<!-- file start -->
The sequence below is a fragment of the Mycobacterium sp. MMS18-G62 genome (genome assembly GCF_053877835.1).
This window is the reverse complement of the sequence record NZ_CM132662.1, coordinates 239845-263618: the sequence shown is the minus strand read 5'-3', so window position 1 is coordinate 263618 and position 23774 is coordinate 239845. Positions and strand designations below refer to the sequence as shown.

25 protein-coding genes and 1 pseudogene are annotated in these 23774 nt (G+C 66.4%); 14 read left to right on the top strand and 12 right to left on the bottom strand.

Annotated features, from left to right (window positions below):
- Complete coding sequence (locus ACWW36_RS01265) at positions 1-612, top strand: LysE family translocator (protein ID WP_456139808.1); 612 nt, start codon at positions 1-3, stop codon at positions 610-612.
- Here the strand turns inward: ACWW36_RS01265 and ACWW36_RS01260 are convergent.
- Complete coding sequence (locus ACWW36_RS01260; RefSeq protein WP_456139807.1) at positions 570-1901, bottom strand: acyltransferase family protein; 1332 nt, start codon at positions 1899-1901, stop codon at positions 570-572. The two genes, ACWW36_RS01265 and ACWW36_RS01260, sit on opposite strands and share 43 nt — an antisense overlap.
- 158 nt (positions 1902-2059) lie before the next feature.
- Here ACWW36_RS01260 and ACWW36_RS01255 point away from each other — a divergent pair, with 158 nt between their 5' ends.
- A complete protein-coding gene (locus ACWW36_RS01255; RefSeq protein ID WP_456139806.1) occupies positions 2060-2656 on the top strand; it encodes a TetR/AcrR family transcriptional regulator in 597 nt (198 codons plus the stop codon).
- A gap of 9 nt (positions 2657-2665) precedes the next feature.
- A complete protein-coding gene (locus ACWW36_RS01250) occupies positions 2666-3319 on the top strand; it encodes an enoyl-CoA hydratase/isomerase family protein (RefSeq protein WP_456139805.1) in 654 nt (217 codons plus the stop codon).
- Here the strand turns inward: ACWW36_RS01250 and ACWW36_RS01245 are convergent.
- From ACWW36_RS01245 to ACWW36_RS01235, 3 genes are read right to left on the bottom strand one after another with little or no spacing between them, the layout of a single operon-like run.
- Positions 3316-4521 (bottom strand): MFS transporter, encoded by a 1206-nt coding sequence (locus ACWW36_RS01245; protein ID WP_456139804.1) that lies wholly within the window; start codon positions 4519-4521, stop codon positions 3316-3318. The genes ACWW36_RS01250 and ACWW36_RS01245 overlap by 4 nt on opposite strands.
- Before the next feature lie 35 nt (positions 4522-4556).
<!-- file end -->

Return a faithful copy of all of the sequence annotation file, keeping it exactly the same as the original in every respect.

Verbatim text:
The sequence below is a fragment of the Mycobacterium sp. MMS18-G62 genome (genome assembly GCF_053877835.1).
This window is the reverse complement of the sequence record NZ_CM132662.1, coordinates 239845-263618: the sequence shown is the minus strand read 5'-3', so window position 1 is coordinate 263618 and position 23774 is coordinate 239845. Positions and strand designations below refer to the sequence as shown.

25 protein-coding genes and 1 pseudogene are annotated in these 23774 nt (G+C 66.4%); 14 read left to right on the top strand and 12 right to left on the bottom strand.

Annotated features, from left to right (window positions below):
- Complete coding sequence (locus ACWW36_RS01265) at positions 1-612, top strand: LysE family translocator (protein ID WP_456139808.1); 612 nt, start codon at positions 1-3, stop codon at positions 610-612.
- Here the strand turns inward: ACWW36_RS01265 and ACWW36_RS01260 are convergent.
- Complete coding sequence (locus ACWW36_RS01260; RefSeq protein WP_456139807.1) at positions 570-1901, bottom strand: acyltransferase family protein; 1332 nt, start codon at positions 1899-1901, stop codon at positions 570-572. The two genes, ACWW36_RS01265 and ACWW36_RS01260, sit on opposite strands and share 43 nt — an antisense overlap.
- 158 nt (positions 1902-2059) lie before the next feature.
- Here ACWW36_RS01260 and ACWW36_RS01255 point away from each other — a divergent pair, with 158 nt between their 5' ends.
- A complete protein-coding gene (locus ACWW36_RS01255; RefSeq protein ID WP_456139806.1) occupies positions 2060-2656 on the top strand; it encodes a TetR/AcrR family transcriptional regulator in 597 nt (198 codons plus the stop codon).
- A gap of 9 nt (positions 2657-2665) precedes the next feature.
- A complete protein-coding gene (locus ACWW36_RS01250) occupies positions 2666-3319 on the top strand; it encodes an enoyl-CoA hydratase/isomerase family protein (RefSeq protein WP_456139805.1) in 654 nt (217 codons plus the stop codon).
- Here the strand turns inward: ACWW36_RS01250 and ACWW36_RS01245 are convergent.
- From ACWW36_RS01245 to ACWW36_RS01235, 3 genes are read right to left on the bottom strand one after another with little or no spacing between them, the layout of a single operon-like run.
- Positions 3316-4521 (bottom strand): MFS transporter, encoded by a 1206-nt coding sequence (locus ACWW36_RS01245; protein ID WP_456139804.1) that lies wholly within the window; start codon positions 4519-4521, stop codon positions 3316-3318. The genes ACWW36_RS01250 and ACWW36_RS01245 overlap by 4 nt on opposite strands.
- Before the next feature lie 35 nt (positions 4522-4556).